Part of the challenge in defining sexual addiction are the religious and cultural influences on the societal norms surrounding sexual behaviour. How do we objectively distinguish sexual addiction from a high sex drive?
What is Methamphetamine?
Methamphetamine, commonly known as meth, is a highly addictive, synthetic stimulant.
Developed in the early 1900s, methamphetamine gained popularity during World War II as a way to keep soldiers awake. After the war, use became prevalent among college students, truck drivers, athletes, and homemakers who used the drug for its ability to create increased alertness, energy, and confidence; and suppress appetite.
Today, methamphetamine is one of the most commonly used illegal drugs in the world.
Codependency can be defined as a pattern of behaviour in which one person’s self-esteem and self-worth is dependent on the approval of another person. The codependent feels worthless unless they’re making sacrifices for their enabler, and the enabler gets satisfaction from having their every need met. It’s a dysfunctional relationship of enmeshment built on manipulation, control, and fear.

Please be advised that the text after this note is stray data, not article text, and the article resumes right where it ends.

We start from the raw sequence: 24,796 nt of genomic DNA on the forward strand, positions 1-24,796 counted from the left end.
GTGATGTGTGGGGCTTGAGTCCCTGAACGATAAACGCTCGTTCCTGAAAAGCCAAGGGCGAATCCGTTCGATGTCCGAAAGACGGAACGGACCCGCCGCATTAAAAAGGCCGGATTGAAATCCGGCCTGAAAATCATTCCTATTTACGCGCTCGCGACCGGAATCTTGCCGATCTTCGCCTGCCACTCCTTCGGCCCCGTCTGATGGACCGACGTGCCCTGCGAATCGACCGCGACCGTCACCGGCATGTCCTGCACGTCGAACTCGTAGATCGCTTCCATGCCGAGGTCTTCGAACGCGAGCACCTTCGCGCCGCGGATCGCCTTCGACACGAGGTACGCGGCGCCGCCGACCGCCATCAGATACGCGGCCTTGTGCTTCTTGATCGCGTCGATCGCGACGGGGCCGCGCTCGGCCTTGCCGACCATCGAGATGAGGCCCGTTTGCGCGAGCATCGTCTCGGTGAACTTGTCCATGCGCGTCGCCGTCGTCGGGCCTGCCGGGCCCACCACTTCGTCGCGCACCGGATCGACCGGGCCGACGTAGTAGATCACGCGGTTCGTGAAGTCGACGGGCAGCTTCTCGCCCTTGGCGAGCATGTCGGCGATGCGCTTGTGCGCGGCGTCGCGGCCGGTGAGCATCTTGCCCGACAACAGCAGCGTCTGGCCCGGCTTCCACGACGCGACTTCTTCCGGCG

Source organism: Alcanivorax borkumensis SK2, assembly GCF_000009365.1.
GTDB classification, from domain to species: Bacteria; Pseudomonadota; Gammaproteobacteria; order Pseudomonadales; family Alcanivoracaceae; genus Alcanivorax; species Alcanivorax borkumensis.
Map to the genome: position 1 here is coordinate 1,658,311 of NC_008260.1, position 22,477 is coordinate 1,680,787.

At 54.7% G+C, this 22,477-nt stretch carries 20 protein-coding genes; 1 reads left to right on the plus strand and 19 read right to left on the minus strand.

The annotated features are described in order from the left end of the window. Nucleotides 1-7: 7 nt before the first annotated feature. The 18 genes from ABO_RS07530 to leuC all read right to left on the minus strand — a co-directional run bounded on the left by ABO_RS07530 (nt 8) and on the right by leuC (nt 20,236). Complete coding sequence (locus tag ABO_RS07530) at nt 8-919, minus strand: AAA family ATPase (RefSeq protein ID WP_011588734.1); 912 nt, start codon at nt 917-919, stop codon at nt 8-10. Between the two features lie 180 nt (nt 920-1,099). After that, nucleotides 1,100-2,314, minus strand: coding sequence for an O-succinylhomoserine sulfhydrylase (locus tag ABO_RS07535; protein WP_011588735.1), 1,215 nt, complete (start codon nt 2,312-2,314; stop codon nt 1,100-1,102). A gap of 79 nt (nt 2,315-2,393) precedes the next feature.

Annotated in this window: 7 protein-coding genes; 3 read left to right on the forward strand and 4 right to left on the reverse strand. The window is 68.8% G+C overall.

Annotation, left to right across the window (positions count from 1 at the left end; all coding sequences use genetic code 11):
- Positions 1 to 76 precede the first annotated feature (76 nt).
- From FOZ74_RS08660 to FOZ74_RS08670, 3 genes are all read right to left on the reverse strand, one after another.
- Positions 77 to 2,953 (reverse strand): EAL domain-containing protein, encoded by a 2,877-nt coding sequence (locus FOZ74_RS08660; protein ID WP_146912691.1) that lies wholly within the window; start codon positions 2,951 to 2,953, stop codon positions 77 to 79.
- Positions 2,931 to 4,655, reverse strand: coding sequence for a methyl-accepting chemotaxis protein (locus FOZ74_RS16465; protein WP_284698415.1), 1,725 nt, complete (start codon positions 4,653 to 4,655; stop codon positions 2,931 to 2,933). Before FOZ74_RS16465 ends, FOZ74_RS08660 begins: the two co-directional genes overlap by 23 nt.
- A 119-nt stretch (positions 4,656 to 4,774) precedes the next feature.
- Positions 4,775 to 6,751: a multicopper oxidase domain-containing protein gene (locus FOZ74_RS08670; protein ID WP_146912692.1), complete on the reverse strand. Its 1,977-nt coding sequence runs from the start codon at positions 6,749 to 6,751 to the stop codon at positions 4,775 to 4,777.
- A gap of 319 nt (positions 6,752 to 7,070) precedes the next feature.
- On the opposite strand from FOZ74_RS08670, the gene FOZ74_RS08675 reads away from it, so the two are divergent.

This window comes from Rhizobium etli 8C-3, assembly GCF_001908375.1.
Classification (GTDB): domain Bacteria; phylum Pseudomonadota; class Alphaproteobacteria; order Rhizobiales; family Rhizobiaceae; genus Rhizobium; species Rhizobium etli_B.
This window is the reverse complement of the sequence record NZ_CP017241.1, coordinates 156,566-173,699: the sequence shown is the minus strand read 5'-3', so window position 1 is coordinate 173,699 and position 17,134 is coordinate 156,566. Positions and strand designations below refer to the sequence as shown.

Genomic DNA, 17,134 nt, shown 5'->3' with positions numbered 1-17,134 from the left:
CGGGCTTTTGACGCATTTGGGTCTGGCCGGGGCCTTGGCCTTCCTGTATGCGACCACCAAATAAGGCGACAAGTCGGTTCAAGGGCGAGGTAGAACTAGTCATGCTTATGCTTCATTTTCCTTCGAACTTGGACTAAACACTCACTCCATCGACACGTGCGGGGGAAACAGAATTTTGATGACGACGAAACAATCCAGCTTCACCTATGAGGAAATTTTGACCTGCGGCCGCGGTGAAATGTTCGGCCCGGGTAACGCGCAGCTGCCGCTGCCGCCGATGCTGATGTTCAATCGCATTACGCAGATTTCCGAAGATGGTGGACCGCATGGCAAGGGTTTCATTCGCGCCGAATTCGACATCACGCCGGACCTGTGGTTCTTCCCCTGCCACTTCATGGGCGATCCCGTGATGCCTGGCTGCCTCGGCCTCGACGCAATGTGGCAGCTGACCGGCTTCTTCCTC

Research suggests that codependency typically develops in childhood as a response to neglect or emotional and physical abuse by a parent or caretaker. The child learns that their needs are unimportant; that to remain quiet avoids conflicts; and that by sacrificing their own needs they will win approval and love.
Club drugs are a group of psychoactive drugs that take their name from their popularity at nightclubs, concerts, bars, and all-night dance parties. Club drugs are also commonly called designer drugs, as most are synthesized in a lab.
Generally used by teens and young adults, the majority of club drug use is limited to specific places, events, and activities where the drugs are thought to improve the overall experience or solicit a certain response.
The most common club drugs are Ecstasy, GHB, Ketamine, and Rohypnol. All of these drugs act on the body’s central nervous system to produce a sense of euphoria, reduced inhibitions, heighten emotional and sensory feelings, and hallucinogenic effects. But not all club drugs are the same.
Research shows that children who learn the facts about drugs and alcohol from their parents are significantly less likely to use them.
No child is immune from exposure to drugs and alcohol. Teen drug and alcohol abuse is prevalent in every community across Canada, and addiction has become a national crisis.
Children who aren’t properly educated about the dangers of drugs and alcohol are more likely to experiment and have a greater risk of addiction. Continue reading “Talking to children about drugs and alcohol addiction”